I had coffee with a friend recently. As we chatted about our families and our jobs, she casually said to me, “Has this new tax law been bad for you at work? I know charitable contributions aren’t tax-deductible anymore.”
I gave a big sigh, but not because of any opinion I have about the new tax law. I gave a big sigh because this question was two big misconceptions rolled into one. And now, more than a year after the passage of the Tax Cuts and Jobs Act of 2017, it’s finally time for Americans to begin filing their first tax returns under the new law. That makes this the perfect time to set the record straight about the impact of tax reform on charitable giving.
My friend’s first mistake was this: charitable gifts ARE still tax-deductible! I discussed this in detail in our Legacy Circle webinar in September, so that’s a good resource on this topic. In a nutshell, the tax deductibility of charitable gifts is not what changed under the new law.
Let me break it down.
Paying taxes is basically all about lowering your taxable income. Every year, when you do your taxes, you calculate your total deductions. You can do this in one of two ways: by itemizing your deductions or by taking the standard deduction. Itemizing your deductions means that you add up all of the tax deductions you’re entitled to for the year — this includes your charitable giving, but also things like property taxes and IRA contributions — and subtract that number from your total taxable income. As a result, your taxable income is lower, and you’ll pay less in taxes.
The standard deduction, on the other hand, is a deduction that is available to every taxpayer. So, when you do your taxes, you add up your total deductions for the year and compare that amount to the standard deduction amount. Then, all you have to do is choose the option that saves you the most money. This has not changed.
So, take the 2018 tax year as an example. Because of the new tax law, the standard deduction is $12,000 for single filers. So, let’s say that you’re a single taxpayer. You add up all of your deductions, and the total amount comes to $18,000. Should you itemize your deductions or take the standard deduction?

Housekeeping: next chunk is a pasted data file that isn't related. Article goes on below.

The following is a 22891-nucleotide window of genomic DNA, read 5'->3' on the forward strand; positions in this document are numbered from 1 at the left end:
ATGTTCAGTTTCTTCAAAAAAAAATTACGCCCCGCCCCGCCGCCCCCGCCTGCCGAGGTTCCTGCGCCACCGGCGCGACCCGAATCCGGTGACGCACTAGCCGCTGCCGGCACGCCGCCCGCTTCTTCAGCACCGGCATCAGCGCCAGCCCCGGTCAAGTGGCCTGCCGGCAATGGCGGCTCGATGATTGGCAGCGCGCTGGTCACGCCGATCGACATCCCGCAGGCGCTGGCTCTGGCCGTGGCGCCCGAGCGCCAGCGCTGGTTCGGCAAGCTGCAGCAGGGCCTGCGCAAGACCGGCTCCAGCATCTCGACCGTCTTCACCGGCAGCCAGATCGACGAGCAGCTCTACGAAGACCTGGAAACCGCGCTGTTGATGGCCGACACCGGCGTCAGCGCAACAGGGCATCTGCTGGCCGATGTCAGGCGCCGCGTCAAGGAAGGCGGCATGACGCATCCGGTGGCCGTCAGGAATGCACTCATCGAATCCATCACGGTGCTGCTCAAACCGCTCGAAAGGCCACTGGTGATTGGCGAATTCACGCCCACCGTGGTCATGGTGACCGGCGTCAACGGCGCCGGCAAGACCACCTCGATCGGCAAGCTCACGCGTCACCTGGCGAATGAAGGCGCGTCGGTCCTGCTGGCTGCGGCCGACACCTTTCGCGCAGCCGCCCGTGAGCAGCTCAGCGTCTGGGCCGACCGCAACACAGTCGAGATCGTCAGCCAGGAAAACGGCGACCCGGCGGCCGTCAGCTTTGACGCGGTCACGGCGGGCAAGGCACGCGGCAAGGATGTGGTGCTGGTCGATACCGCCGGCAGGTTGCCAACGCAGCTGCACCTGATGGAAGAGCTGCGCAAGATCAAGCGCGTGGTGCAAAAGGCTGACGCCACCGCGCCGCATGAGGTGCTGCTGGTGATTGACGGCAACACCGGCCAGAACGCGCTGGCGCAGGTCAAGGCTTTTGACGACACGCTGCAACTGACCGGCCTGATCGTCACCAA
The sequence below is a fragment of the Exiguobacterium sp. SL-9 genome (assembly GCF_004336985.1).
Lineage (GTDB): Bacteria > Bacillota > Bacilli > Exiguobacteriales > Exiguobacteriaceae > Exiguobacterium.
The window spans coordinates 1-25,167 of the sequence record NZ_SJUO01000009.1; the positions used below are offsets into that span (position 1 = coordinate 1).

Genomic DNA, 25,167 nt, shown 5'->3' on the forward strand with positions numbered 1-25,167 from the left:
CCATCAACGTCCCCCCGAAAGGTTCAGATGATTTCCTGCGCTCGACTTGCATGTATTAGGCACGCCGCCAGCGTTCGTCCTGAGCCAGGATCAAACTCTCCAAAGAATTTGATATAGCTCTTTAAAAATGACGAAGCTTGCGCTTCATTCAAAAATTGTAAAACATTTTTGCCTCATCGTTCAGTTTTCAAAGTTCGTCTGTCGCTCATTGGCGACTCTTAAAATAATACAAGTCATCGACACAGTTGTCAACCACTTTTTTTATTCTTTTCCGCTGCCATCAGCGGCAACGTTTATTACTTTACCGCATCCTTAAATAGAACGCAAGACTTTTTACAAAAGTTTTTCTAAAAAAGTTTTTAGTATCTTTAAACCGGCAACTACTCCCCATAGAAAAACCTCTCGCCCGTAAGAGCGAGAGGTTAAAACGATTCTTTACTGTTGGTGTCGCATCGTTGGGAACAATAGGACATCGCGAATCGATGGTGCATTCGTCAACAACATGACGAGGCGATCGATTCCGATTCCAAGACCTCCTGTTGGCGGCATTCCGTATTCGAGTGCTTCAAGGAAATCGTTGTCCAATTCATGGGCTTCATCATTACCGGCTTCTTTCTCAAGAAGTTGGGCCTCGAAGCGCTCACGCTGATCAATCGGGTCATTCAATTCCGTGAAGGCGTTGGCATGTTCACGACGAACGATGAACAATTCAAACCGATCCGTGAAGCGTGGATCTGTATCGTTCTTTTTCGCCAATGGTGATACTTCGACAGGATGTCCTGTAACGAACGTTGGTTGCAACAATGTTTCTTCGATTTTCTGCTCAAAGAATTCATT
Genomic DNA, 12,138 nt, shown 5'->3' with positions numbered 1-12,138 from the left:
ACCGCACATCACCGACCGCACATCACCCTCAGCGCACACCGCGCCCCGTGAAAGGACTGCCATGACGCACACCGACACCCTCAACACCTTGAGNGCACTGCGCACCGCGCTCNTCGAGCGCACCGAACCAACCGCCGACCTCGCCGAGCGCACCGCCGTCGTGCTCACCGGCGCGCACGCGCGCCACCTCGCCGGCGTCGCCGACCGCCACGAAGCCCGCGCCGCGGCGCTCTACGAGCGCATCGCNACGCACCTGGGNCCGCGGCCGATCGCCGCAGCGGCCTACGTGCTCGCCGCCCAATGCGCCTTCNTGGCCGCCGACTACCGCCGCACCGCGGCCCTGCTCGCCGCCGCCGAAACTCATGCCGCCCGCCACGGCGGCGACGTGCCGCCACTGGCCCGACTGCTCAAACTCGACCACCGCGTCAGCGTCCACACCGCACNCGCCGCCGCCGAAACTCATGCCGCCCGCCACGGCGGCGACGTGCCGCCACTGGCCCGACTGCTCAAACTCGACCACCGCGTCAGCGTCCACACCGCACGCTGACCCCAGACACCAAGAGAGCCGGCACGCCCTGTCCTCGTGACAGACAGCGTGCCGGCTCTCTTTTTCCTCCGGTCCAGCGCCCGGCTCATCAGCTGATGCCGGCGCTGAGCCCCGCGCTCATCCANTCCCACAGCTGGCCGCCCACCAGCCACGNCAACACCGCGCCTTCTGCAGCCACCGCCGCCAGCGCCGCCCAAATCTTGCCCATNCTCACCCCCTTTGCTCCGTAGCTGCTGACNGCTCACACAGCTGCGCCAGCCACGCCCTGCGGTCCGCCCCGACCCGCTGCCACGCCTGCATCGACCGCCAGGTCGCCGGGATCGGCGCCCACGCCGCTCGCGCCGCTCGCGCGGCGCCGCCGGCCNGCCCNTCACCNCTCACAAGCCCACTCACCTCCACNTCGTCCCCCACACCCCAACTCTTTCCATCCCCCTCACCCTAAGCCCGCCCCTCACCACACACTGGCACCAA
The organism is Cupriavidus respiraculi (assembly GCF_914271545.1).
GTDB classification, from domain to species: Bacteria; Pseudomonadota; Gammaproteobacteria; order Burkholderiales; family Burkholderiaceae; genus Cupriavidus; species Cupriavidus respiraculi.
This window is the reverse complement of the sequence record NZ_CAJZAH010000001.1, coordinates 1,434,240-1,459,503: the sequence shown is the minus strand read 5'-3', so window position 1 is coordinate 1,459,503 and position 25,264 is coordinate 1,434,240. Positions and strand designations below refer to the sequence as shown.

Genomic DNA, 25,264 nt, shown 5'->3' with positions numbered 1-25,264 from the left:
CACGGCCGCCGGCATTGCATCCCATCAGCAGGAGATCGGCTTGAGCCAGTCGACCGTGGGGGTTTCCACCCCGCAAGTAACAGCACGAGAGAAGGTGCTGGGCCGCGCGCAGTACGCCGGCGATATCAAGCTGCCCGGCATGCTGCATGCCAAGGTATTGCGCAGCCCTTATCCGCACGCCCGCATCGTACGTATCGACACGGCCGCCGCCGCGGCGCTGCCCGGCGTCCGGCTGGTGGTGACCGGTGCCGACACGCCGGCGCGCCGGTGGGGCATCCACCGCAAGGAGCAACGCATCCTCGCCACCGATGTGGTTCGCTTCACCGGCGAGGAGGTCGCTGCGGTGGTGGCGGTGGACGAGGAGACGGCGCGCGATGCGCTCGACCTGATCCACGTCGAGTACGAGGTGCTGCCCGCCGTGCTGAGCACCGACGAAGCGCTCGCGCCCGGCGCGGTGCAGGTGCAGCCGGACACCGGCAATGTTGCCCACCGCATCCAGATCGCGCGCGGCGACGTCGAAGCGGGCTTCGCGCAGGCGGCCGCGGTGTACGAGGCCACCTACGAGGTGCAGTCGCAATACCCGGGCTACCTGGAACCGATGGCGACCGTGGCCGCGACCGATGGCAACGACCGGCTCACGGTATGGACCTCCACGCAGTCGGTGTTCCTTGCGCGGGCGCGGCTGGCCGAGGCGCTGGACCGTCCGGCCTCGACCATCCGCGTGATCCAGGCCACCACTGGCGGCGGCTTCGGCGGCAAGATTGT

In that case, you should itemize. That’s because your total itemized deductions of $18,000 are more than the standard deduction of $12,000. If you itemize, you’ll get to take $6,000 more off of your taxable income than you would if you just took the standard deduction. And, more deductions mean you pay less in taxes.
Now, let’s say you’re a single taxpayer and your deductions add up to just $8,000. Should you itemize your deductions, or take the standard deduction?
In this case, you should take the standard deduction. If you itemize, you’ll only get to lower your taxable income by $8,000. But, with the standard deduction, the government is giving you another option to lower your taxable income by $12,000. If you take the standard deduction, you’ll be lowering your taxable income by another $4,000 — and again, that means you’ll pay less in taxes.
A few things have changed, though. Most notably, the standard deduction amount has increased, from $6,350 for a single filer in 2017 to $12,000 for that same filer today. Many people who itemized their deductions in 2017 will end up paying less in taxes by taking the standard deduction this time around, and that is going to seem very different. There have also been changes to the types of things that can be deducted, in addition to new limitations placed on other deductions. But, at the end of the day, your charitable deduction is still available to help save you money on your taxes if you need it.
My friend’s second mistake was this: she seems to think that our dedicated sponsors support Plan because they get a tax deduction for doing so — and nothing could be further from the truth!
One of the best parts of being the Director of Planned Giving here at Plan International USA is that I get to meet and speak with our sponsors every day. I get to hear inspiring stories like the ones we’ve featured on our website about why people like you have chosen to partner with Plan to change the lives of girls around the world. You give because you believe in being part of something bigger than yourself. You give because you know that we can change lives when we work together toward a common goal. You give because you care.
So, I told my friend, no. No, the new tax law hasn’t been “bad” for me at work. We’ve talked about it, we’ve responded to it and we’ve helped people find opportunities to maximize their giving under the new law. But it hasn’t been “bad,” because it hasn’t stopped our donors from doing good in the world. And that’s what matters the most.